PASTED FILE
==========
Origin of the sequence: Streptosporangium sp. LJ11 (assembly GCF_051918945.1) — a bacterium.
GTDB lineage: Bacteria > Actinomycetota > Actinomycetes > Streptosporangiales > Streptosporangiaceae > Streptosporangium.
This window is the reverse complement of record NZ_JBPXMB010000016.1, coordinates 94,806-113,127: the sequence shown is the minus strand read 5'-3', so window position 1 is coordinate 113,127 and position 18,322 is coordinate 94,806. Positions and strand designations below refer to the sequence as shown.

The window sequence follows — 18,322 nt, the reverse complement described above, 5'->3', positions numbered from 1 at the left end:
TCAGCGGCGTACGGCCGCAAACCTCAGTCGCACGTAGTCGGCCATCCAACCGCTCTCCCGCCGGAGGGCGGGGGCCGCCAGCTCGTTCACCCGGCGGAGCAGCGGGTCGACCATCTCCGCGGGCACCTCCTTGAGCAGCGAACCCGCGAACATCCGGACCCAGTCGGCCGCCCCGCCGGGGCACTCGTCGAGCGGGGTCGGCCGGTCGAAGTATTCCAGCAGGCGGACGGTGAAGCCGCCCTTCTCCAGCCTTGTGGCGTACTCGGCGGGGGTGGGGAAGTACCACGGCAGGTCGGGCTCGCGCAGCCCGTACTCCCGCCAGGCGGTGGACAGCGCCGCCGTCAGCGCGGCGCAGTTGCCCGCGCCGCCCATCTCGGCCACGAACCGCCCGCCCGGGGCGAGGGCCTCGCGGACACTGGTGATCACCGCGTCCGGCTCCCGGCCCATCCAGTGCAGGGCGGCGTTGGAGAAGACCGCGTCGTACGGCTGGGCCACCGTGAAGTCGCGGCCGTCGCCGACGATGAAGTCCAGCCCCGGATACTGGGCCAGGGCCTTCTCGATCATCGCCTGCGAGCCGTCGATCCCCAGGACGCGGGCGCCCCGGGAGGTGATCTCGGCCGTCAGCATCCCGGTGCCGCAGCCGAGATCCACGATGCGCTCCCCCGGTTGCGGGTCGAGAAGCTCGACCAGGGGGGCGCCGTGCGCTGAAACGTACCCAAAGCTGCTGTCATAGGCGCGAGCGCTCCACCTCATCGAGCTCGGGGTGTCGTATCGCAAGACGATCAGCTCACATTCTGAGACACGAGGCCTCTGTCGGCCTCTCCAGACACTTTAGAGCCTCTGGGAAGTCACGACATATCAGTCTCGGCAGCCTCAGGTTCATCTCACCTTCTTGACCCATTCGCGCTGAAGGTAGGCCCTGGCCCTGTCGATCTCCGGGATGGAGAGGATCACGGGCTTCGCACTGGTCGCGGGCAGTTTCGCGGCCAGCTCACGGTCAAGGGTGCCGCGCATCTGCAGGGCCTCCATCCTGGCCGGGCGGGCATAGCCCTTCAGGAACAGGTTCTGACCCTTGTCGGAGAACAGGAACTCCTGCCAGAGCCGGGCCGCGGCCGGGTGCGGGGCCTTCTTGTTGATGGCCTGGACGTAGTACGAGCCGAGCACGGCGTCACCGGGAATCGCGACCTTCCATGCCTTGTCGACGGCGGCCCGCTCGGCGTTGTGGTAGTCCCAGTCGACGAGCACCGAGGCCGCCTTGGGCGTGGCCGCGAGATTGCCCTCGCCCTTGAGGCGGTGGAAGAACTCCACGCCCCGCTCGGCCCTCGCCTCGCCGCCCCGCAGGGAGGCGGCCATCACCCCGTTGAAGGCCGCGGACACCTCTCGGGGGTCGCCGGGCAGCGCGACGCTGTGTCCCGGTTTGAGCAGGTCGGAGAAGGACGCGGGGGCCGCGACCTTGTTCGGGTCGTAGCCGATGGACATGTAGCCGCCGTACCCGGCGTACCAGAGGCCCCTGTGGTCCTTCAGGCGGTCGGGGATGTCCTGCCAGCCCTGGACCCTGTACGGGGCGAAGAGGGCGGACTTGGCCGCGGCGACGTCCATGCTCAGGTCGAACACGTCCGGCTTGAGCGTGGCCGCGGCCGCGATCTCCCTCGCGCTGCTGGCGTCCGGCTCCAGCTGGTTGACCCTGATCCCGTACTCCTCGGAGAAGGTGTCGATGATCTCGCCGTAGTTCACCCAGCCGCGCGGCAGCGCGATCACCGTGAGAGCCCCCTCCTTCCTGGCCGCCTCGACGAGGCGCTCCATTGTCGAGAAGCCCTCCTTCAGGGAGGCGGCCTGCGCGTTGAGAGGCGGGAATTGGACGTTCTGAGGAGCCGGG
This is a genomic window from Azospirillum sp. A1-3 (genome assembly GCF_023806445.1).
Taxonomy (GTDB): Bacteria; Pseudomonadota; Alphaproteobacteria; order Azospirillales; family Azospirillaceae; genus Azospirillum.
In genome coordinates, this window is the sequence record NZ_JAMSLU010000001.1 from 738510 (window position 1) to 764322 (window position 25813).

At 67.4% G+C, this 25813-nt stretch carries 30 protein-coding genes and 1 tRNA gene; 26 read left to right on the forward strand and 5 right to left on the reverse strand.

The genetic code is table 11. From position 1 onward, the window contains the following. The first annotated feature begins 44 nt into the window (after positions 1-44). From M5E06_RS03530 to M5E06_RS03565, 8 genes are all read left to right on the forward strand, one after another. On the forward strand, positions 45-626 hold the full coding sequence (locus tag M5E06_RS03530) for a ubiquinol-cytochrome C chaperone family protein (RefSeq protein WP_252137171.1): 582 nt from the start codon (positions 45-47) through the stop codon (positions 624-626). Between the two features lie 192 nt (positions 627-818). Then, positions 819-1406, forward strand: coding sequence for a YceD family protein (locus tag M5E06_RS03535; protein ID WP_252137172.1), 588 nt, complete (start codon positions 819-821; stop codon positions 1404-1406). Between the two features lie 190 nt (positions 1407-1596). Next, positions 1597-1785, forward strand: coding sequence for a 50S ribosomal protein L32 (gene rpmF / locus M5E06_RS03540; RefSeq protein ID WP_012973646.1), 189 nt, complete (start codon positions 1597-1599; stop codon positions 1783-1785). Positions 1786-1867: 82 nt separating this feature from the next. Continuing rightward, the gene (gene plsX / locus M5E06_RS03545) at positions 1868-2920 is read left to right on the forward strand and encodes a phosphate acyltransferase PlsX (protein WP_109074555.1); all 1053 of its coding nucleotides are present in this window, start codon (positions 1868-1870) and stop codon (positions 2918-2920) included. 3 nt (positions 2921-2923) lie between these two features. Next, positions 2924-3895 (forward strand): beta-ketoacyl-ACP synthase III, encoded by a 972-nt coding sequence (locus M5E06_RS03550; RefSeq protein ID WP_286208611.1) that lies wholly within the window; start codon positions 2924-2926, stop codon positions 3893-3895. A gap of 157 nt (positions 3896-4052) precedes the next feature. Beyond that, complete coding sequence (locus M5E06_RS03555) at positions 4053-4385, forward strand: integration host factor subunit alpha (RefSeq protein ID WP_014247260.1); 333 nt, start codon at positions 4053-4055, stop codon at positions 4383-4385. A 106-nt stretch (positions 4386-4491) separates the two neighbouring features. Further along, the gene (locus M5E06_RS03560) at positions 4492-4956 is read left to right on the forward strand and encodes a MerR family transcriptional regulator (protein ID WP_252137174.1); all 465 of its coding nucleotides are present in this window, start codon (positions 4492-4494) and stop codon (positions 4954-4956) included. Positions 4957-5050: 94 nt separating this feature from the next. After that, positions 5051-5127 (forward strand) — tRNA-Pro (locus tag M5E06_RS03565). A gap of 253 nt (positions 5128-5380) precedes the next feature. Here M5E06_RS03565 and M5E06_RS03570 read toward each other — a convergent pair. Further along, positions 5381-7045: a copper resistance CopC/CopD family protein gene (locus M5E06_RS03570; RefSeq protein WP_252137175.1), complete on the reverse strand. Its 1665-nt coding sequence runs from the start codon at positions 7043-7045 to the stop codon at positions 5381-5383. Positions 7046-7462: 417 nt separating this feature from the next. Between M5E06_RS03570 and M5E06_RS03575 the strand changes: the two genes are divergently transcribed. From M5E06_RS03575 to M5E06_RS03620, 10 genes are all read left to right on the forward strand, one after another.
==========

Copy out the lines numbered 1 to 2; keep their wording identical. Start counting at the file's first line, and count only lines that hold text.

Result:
Origin of the sequence: Streptosporangium sp. LJ11 (assembly GCF_051918945.1) — a bacterium.
GTDB lineage: Bacteria > Actinomycetota > Actinomycetes > Streptosporangiales > Streptosporangiaceae > Streptosporangium.